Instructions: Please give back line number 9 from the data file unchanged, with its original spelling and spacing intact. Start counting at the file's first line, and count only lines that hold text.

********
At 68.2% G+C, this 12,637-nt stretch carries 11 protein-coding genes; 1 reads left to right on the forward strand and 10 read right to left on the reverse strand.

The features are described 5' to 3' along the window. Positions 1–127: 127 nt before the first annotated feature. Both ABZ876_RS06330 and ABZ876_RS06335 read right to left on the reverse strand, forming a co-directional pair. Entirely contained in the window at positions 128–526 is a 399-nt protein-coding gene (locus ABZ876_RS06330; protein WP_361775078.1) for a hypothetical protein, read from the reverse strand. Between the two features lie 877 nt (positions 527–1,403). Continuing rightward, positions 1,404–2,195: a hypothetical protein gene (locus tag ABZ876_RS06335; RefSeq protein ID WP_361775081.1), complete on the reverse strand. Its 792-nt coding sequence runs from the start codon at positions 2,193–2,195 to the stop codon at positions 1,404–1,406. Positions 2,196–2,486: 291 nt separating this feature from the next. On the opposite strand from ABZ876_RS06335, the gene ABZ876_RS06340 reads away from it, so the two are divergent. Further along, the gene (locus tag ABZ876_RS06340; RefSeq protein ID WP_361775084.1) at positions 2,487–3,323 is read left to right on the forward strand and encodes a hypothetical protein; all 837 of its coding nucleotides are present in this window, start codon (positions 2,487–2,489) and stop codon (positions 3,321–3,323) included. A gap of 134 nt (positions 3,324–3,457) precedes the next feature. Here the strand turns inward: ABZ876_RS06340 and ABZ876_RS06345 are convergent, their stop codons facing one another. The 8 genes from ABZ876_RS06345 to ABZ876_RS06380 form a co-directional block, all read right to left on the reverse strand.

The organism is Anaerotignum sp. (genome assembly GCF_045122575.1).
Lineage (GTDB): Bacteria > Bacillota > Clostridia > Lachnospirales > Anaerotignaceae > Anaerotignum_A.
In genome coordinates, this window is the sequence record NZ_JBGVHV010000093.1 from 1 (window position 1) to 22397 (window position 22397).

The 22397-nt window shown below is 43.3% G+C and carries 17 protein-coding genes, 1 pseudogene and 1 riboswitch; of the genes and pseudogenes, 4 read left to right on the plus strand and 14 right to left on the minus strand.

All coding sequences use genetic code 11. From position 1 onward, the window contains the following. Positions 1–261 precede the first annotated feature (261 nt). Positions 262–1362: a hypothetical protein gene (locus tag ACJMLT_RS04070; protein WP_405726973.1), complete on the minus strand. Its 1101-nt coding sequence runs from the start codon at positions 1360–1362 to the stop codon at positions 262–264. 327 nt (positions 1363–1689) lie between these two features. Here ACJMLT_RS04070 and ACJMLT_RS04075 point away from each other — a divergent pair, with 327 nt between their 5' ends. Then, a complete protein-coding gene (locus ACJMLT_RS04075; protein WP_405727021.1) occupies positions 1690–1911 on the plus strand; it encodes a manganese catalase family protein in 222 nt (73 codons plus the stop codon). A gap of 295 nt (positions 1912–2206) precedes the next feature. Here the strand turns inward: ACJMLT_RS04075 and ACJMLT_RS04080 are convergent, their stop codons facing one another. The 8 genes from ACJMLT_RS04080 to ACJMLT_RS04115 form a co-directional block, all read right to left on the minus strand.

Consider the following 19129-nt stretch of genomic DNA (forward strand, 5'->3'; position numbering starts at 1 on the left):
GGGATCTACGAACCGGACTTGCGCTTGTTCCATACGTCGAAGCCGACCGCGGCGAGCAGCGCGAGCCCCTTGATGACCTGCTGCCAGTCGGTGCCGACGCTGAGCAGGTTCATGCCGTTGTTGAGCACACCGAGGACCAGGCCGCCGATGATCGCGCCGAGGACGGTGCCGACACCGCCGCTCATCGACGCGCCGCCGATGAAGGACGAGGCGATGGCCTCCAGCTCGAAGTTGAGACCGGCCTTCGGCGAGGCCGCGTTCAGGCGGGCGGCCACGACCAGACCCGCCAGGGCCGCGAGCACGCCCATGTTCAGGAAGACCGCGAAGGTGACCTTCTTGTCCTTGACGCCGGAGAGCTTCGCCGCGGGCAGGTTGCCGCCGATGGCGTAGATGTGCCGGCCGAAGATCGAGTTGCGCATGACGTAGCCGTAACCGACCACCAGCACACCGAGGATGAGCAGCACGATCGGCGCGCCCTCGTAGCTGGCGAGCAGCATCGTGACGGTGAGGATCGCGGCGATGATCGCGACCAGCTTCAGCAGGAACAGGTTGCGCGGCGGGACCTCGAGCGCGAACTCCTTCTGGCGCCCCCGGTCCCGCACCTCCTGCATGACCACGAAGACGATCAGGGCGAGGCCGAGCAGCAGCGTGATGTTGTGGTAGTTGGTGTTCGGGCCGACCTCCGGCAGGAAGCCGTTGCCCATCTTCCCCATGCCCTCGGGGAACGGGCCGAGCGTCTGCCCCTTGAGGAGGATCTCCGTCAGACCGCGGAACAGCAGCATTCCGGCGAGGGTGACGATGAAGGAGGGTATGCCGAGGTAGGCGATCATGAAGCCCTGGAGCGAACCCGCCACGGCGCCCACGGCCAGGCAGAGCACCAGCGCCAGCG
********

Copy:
GGGATCTACGAACCGGACTTGCGCTTGTTCCATACGTCGAAGCCGACCGCGGCGAGCAGCGCGAGCCCCTTGATGACCTGCTGCCAGTCGGTGCCGACGCTGAGCAGGTTCATGCCGTTGTTGAGCACACCGAGGACCAGGCCGCCGATGATCGCGCCGAGGACGGTGCCGACACCGCCGCTCATCGACGCGCCGCCGATGAAGGACGAGGCGATGGCCTCCAGCTCGAAGTTGAGACCGGCCTTCGGCGAGGCCGCGTTCAGGCGGGCGGCCACGACCAGACCCGCCAGGGCCGCGAGCACGCCCATGTTCAGGAAGACCGCGAAGGTGACCTTCTTGTCCTTGACGCCGGAGAGCTTCGCCGCGGGCAGGTTGCCGCCGATGGCGTAGATGTGCCGGCCGAAGATCGAGTTGCGCATGACGTAGCCGTAACCGACCACCAGCACACCGAGGATGAGCAGCACGATCGGCGCGCCCTCGTAGCTGGCGAGCAGCATCGTGACGGTGAGGATCGCGGCGATGATCGCGACCAGCTTCAGCAGGAACAGGTTGCGCGGCGGGACCTCGAGCGCGAACTCCTTCTGGCGCCCCCGGTCCCGCACCTCCTGCATGACCACGAAGACGATCAGGGCGAGGCCGAGCAGCAGCGTGATGTTGTGGTAGTTGGTGTTCGGGCCGACCTCCGGCAGGAAGCCGTTGCCCATCTTCCCCATGCCCTCGGGGAACGGGCCGAGCGTCTGCCCCTTGAGGAGGATCTCCGTCAGACCGCGGAACAGCAGCATTCCGGCGAGGGTGACGATGAAGGAGGGTATGCCGAGGTAGGCGATCATGAAGCCCTGGAGCGAACCCGCCACGGCGCCCACGGCCAGGCAGAGCACCAGCGCCAGCG